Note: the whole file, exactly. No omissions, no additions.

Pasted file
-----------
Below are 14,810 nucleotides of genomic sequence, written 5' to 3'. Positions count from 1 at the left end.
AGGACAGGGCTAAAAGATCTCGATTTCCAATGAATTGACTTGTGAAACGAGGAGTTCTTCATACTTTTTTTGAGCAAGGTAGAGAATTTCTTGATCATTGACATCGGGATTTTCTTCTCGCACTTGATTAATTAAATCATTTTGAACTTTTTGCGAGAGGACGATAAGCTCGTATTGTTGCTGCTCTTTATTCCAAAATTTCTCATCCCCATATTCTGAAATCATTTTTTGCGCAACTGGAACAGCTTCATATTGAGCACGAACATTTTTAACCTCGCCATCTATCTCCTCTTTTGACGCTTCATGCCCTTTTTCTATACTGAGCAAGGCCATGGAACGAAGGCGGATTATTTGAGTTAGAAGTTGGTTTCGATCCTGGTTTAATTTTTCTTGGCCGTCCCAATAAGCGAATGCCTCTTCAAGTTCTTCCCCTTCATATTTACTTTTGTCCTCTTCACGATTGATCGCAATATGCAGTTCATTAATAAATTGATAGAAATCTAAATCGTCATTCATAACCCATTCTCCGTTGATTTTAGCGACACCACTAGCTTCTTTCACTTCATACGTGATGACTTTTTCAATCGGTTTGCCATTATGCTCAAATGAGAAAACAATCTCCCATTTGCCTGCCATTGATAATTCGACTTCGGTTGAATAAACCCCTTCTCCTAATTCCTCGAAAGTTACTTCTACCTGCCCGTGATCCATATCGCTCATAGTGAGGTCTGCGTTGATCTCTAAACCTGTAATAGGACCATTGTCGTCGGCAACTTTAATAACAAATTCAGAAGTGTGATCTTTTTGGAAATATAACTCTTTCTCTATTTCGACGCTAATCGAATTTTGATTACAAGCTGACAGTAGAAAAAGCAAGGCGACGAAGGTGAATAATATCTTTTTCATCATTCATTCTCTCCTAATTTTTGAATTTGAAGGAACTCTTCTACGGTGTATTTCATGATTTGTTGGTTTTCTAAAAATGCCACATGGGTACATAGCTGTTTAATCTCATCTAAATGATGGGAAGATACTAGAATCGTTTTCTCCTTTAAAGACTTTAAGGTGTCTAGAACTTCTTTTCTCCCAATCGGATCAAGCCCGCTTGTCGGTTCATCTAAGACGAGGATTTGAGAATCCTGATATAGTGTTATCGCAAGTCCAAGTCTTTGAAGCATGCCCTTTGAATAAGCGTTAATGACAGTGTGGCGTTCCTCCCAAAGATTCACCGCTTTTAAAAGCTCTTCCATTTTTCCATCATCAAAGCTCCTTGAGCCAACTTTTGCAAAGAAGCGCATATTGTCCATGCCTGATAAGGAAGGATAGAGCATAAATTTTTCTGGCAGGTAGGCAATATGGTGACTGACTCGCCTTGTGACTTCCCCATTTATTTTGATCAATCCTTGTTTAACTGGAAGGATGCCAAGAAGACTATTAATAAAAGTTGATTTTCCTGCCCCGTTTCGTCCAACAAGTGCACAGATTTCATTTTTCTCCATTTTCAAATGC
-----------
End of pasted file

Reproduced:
Below are 14,810 nucleotides of genomic sequence, written 5' to 3'. Positions count from 1 at the left end.
AGGACAGGGCTAAAAGATCTCGATTTCCAATGAATTGACTTGTGAAACGAGGAGTTCTTCATACTTTTTTTGAGCAAGGTAGAGAATTTCTTGATCATTGACATCGGGATTTTCTTCTCGCACTTGATTAATTAAATCATTTTGAACTTTTTGCGAGAGGACGATAAGCTCGTATTGTTGCTGCTCTTTATTCCAAAATTTCTCATCCCCATATTCTGAAATCATTTTTTGCGCAACTGGAACAGCTTCATATTGAGCACGAACATTTTTAACCTCGCCATCTATCTCCTCTTTTGACGCTTCATGCCCTTTTTCTATACTGAGCAAGGCCATGGAACGAAGGCGGATTATTTGAGTTAGAAGTTGGTTTCGATCCTGGTTTAATTTTTCTTGGCCGTCCCAATAAGCGAATGCCTCTTCAAGTTCTTCCCCTTCATATTTACTTTTGTCCTCTTCACGATTGATCGCAATATGCAGTTCATTAATAAATTGATAGAAATCTAAATCGTCATTCATAACCCATTCTCCGTTGATTTTAGCGACACCACTAGCTTCTTTCACTTCATACGTGATGACTTTTTCAATCGGTTTGCCATTATGCTCAAATGAGAAAACAATCTCCCATTTGCCTGCCATTGATAATTCGACTTCGGTTGAATAAACCCCTTCTCCTAATTCCTCGAAAGTTACTTCTACCTGCCCGTGATCCATATCGCTCATAGTGAGGTCTGCGTTGATCTCTAAACCTGTAATAGGACCATTGTCGTCGGCAACTTTAATAACAAATTCAGAAGTGTGATCTTTTTGGAAATATAACTCTTTCTCTATTTCGACGCTAATCGAATTTTGATTACAAGCTGACAGTAGAAAAAGCAAGGCGACGAAGGTGAATAATATCTTTTTCATCATTCATTCTCTCCTAATTTTTGAATTTGAAGGAACTCTTCTACGGTGTATTTCATGATTTGTTGGTTTTCTAAAAATGCCACATGGGTACATAGCTGTTTAATCTCATCTAAATGATGGGAAGATACTAGAATCGTTTTCTCCTTTAAAGACTTTAAGGTGTCTAGAACTTCTTTTCTCCCAATCGGATCAAGCCCGCTTGTCGGTTCATCTAAGACGAGGATTTGAGAATCCTGATATAGTGTTATCGCAAGTCCAAGTCTTTGAAGCATGCCCTTTGAATAAGCGTTAATGACAGTGTGGCGTTCCTCCCAAAGATTCACCGCTTTTAAAAGCTCTTCCATTTTTCCATCATCAAAGCTCCTTGAGCCAACTTTTGCAAAGAAGCGCATATTGTCCATGCCTGATAAGGAAGGATAGAGCATAAATTTTTCTGGCAGGTAGGCAATATGGTGACTGACTCGCCTTGTGACTTCCCCATTTATTTTGATCAATCCTTGTTTAACTGGAAGGATGCCAAGAAGACTATTAATAAAAGTTGATTTTCCTGCCCCGTTTCGTCCAACAAGTGCACAGATTTCATTTTTCTCCATTTTCAAATGC